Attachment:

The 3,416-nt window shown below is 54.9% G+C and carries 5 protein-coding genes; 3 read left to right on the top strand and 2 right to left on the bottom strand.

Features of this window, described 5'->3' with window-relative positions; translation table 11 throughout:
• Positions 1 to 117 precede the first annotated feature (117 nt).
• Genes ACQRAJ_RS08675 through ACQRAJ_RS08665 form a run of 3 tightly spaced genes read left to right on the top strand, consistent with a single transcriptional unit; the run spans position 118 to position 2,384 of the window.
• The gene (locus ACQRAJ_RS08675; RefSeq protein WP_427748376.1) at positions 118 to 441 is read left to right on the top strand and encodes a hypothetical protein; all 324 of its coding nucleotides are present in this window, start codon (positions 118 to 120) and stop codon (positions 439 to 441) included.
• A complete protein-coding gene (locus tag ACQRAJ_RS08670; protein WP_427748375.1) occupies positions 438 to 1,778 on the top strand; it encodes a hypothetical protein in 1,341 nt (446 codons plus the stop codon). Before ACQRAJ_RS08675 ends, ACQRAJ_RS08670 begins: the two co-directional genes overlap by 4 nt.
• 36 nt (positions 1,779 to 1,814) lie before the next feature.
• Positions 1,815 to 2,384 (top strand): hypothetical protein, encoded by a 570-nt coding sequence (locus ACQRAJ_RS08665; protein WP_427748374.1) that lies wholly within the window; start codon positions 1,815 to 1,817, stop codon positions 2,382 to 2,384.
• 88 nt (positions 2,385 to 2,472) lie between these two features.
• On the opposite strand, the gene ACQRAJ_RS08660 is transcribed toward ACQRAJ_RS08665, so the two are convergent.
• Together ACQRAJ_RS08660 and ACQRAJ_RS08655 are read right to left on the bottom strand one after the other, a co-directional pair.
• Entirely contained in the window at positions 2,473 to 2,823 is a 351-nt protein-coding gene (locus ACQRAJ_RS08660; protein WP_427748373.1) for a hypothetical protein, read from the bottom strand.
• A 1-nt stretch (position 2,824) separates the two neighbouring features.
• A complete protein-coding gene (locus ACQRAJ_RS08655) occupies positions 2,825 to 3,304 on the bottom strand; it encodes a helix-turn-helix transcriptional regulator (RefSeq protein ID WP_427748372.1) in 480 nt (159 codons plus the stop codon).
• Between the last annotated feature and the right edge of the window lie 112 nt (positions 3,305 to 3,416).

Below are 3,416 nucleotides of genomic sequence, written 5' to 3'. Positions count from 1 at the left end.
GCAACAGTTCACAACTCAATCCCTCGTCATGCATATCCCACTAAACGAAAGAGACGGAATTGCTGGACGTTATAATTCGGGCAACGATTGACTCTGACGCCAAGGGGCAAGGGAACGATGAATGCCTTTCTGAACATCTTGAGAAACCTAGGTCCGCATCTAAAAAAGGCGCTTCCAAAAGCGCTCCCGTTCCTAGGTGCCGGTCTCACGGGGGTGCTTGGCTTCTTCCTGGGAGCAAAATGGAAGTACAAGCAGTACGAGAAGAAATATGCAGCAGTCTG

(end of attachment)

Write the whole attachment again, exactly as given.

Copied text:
The 3,416-nt window shown below is 54.9% G+C and carries 5 protein-coding genes; 3 read left to right on the top strand and 2 right to left on the bottom strand.

Features of this window, described 5'->3' with window-relative positions; translation table 11 throughout:
• Positions 1 to 117 precede the first annotated feature (117 nt).
• Genes ACQRAJ_RS08675 through ACQRAJ_RS08665 form a run of 3 tightly spaced genes read left to right on the top strand, consistent with a single transcriptional unit; the run spans position 118 to position 2,384 of the window.
• The gene (locus ACQRAJ_RS08675; RefSeq protein WP_427748376.1) at positions 118 to 441 is read left to right on the top strand and encodes a hypothetical protein; all 324 of its coding nucleotides are present in this window, start codon (positions 118 to 120) and stop codon (positions 439 to 441) included.
• A complete protein-coding gene (locus tag ACQRAJ_RS08670; protein WP_427748375.1) occupies positions 438 to 1,778 on the top strand; it encodes a hypothetical protein in 1,341 nt (446 codons plus the stop codon). Before ACQRAJ_RS08675 ends, ACQRAJ_RS08670 begins: the two co-directional genes overlap by 4 nt.
• 36 nt (positions 1,779 to 1,814) lie before the next feature.
• Positions 1,815 to 2,384 (top strand): hypothetical protein, encoded by a 570-nt coding sequence (locus ACQRAJ_RS08665; protein WP_427748374.1) that lies wholly within the window; start codon positions 1,815 to 1,817, stop codon positions 2,382 to 2,384.
• 88 nt (positions 2,385 to 2,472) lie between these two features.
• On the opposite strand, the gene ACQRAJ_RS08660 is transcribed toward ACQRAJ_RS08665, so the two are convergent.
• Together ACQRAJ_RS08660 and ACQRAJ_RS08655 are read right to left on the bottom strand one after the other, a co-directional pair.
• Entirely contained in the window at positions 2,473 to 2,823 is a 351-nt protein-coding gene (locus ACQRAJ_RS08660; protein WP_427748373.1) for a hypothetical protein, read from the bottom strand.
• A 1-nt stretch (position 2,824) separates the two neighbouring features.
• A complete protein-coding gene (locus ACQRAJ_RS08655) occupies positions 2,825 to 3,304 on the bottom strand; it encodes a helix-turn-helix transcriptional regulator (RefSeq protein ID WP_427748372.1) in 480 nt (159 codons plus the stop codon).
• Between the last annotated feature and the right edge of the window lie 112 nt (positions 3,305 to 3,416).

Below are 3,416 nucleotides of genomic sequence, written 5' to 3'. Positions count from 1 at the left end.
GCAACAGTTCACAACTCAATCCCTCGTCATGCATATCCCACTAAACGAAAGAGACGGAATTGCTGGACGTTATAATTCGGGCAACGATTGACTCTGACGCCAAGGGGCAAGGGAACGATGAATGCCTTTCTGAACATCTTGAGAAACCTAGGTCCGCATCTAAAAAAGGCGCTTCCAAAAGCGCTCCCGTTCCTAGGTGCCGGTCTCACGGGGGTGCTTGGCTTCTTCCTGGGAGCAAAATGGAAGTACAAGCAGTACGAGAAGAAATATGCAGCAGTCTG